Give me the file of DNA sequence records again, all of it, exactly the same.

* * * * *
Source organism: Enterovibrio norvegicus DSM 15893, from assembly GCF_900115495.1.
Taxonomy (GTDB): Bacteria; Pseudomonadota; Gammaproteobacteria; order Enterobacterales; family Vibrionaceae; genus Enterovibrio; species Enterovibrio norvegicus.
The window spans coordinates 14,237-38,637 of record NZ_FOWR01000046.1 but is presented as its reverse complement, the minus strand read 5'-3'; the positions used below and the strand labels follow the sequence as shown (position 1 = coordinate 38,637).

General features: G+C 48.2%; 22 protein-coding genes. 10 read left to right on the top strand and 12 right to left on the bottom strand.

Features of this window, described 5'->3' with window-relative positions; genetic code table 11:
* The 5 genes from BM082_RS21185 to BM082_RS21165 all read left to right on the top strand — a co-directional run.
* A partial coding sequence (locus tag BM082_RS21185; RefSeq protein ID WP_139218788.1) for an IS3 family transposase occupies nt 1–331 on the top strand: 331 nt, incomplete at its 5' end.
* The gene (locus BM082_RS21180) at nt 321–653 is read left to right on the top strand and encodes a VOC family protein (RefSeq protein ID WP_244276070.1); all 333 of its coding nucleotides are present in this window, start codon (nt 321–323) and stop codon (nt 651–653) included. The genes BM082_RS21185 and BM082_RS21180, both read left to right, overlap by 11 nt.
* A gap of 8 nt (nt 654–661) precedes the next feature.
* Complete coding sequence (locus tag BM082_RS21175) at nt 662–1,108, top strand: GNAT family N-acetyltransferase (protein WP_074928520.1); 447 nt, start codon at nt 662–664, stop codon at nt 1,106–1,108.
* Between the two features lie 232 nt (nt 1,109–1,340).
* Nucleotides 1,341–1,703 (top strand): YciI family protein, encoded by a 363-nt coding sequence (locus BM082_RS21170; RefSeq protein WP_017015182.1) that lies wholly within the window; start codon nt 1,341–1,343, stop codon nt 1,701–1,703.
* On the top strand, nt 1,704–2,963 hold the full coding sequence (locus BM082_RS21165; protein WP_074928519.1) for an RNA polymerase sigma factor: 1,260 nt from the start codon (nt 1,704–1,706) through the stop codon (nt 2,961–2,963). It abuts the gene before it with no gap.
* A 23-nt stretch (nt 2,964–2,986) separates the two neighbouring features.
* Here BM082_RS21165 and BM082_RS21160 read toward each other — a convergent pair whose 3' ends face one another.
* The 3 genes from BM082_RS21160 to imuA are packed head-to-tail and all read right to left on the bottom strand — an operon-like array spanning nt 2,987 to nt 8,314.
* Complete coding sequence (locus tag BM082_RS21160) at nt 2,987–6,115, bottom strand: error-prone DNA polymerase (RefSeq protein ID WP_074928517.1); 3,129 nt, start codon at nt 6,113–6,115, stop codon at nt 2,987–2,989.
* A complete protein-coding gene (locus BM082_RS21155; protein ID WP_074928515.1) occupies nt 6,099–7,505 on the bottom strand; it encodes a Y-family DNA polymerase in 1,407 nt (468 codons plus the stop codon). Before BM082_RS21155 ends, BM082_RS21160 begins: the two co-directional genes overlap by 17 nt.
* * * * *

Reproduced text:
Source organism: Enterovibrio norvegicus DSM 15893, from assembly GCF_900115495.1.
Taxonomy (GTDB): Bacteria; Pseudomonadota; Gammaproteobacteria; order Enterobacterales; family Vibrionaceae; genus Enterovibrio; species Enterovibrio norvegicus.
The window spans coordinates 14,237-38,637 of record NZ_FOWR01000046.1 but is presented as its reverse complement, the minus strand read 5'-3'; the positions used below and the strand labels follow the sequence as shown (position 1 = coordinate 38,637).

General features: G+C 48.2%; 22 protein-coding genes. 10 read left to right on the top strand and 12 right to left on the bottom strand.

Features of this window, described 5'->3' with window-relative positions; genetic code table 11:
* The 5 genes from BM082_RS21185 to BM082_RS21165 all read left to right on the top strand — a co-directional run.
* A partial coding sequence (locus tag BM082_RS21185; RefSeq protein ID WP_139218788.1) for an IS3 family transposase occupies nt 1–331 on the top strand: 331 nt, incomplete at its 5' end.
* The gene (locus BM082_RS21180) at nt 321–653 is read left to right on the top strand and encodes a VOC family protein (RefSeq protein ID WP_244276070.1); all 333 of its coding nucleotides are present in this window, start codon (nt 321–323) and stop codon (nt 651–653) included. The genes BM082_RS21185 and BM082_RS21180, both read left to right, overlap by 11 nt.
* A gap of 8 nt (nt 654–661) precedes the next feature.
* Complete coding sequence (locus tag BM082_RS21175) at nt 662–1,108, top strand: GNAT family N-acetyltransferase (protein WP_074928520.1); 447 nt, start codon at nt 662–664, stop codon at nt 1,106–1,108.
* Between the two features lie 232 nt (nt 1,109–1,340).
* Nucleotides 1,341–1,703 (top strand): YciI family protein, encoded by a 363-nt coding sequence (locus BM082_RS21170; RefSeq protein WP_017015182.1) that lies wholly within the window; start codon nt 1,341–1,343, stop codon nt 1,701–1,703.
* On the top strand, nt 1,704–2,963 hold the full coding sequence (locus BM082_RS21165; protein WP_074928519.1) for an RNA polymerase sigma factor: 1,260 nt from the start codon (nt 1,704–1,706) through the stop codon (nt 2,961–2,963). It abuts the gene before it with no gap.
* A 23-nt stretch (nt 2,964–2,986) separates the two neighbouring features.
* Here BM082_RS21165 and BM082_RS21160 read toward each other — a convergent pair whose 3' ends face one another.
* The 3 genes from BM082_RS21160 to imuA are packed head-to-tail and all read right to left on the bottom strand — an operon-like array spanning nt 2,987 to nt 8,314.
* Complete coding sequence (locus tag BM082_RS21160) at nt 2,987–6,115, bottom strand: error-prone DNA polymerase (RefSeq protein ID WP_074928517.1); 3,129 nt, start codon at nt 6,113–6,115, stop codon at nt 2,987–2,989.
* A complete protein-coding gene (locus BM082_RS21155; protein ID WP_074928515.1) occupies nt 6,099–7,505 on the bottom strand; it encodes a Y-family DNA polymerase in 1,407 nt (468 codons plus the stop codon). Before BM082_RS21155 ends, BM082_RS21160 begins: the two co-directional genes overlap by 17 nt.